Monday, December 30, 2013

Illustration Unit: Maxfield Parrish

The last illustrator of the Golden Age for the unit is Maxfield Parrish, another influential american artist who worked in book illustration and commercial art during the first half of the twentieth century.

He is known for his intense use of colour; neoclassical figures and drapery; big open skies full of stratocumulus clouds; and painstaking three-dimensional realism achieved through extensive glazing with oil paints.

Sunday, December 29, 2013

Illustration Unit: N.C. Wyeth

One of the biggest american illustrators is N.C. Wyeth (Newell Convers). He was a gifted artist as a child and went to a few art colleges before joining Howard Pyle's art school when he was twenty years old. Within a few months, he was commissioned to do a cover for the Saturday Evening Post and his career took off from there.

He went on to produce over 3000 illustrations and 112 books in his career. He also started a family of artists, with his son Andrew Wyeth becoming one of the important american fine artists of the second half of the 20th century. Interestingly, his grandson Howard Pyle Wyeth, was the drummer for Bob Dylan for a while.

N.C. Wyeth responded well to Pyle's approach to illustration and his influence can be seen throughout his work. Thematically, he continued in Pyle's tradition of americana and adventure book illustration full of pirates, native americans and Robin Hood. He also worked extensively creating magazine illustrations and advertisements. His images demonstrate an exploration of Pyle's focus on realism and an expressive use of colour within a strong composition.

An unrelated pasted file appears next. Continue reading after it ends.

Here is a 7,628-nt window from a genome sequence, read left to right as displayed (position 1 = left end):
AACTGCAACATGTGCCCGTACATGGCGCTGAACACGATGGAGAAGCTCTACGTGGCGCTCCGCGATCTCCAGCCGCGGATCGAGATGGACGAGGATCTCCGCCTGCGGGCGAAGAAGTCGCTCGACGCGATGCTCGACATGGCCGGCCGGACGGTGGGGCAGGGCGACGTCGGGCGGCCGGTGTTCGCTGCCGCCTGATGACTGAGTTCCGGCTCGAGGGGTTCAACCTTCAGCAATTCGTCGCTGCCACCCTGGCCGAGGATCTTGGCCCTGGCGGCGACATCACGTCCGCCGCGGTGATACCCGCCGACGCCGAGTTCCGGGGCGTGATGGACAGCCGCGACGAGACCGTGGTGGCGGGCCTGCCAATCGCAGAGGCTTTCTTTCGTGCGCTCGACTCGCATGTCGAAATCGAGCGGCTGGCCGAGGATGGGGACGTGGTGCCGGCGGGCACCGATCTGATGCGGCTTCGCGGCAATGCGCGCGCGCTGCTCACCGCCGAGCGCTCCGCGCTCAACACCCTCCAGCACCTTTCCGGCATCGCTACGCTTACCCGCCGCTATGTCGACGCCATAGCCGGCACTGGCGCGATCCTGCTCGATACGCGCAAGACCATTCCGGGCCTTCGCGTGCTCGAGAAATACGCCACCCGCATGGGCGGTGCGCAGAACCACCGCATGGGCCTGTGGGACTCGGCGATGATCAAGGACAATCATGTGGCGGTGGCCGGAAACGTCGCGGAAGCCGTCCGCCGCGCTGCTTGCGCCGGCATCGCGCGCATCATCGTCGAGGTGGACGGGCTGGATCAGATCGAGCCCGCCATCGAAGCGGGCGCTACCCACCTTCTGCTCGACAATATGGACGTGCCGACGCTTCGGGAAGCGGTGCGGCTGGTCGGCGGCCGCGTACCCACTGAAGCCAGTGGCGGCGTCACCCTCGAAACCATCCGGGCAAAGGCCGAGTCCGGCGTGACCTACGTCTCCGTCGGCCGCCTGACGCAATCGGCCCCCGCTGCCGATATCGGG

Friday, December 27, 2013

Illustration Unit: Howard Pyle

The next illustrator to study in this unit is the influential american artist, writer and art teacher Howard Pyle. He started teaching at a young age and many of his students became successful artists including N.C. Wyeth. Pyle and his followers have been termed the "Brandywine School" after the region they lived in.

His work demonstrates realism with a sophisticated use of colour and composition. His images also feature recurring themes of patriotism.

Like Rackham and Pogany, Pyle's focus was on children's stories and adventure books and he has been credited with developing the typical image of the pirate.

One of his well-known works, The Merry Adventures of Robin Hood,  he both wrote and illustrated.

Thursday, December 26, 2013

Illustration Unit: Aubrey Beardsley

The next illustrator I would cover in the art history part of the unit is the english artist Aubrey Beardsley. His work is a good example of the influence of Japanese woodcuts on European art in general on the art nouveau movement in particular.

After studying Pogany and Rackham, Aubrey Beardsley presents a different approach to illustration. His work is a great example of the power of contrast and the beauty of using shape and line.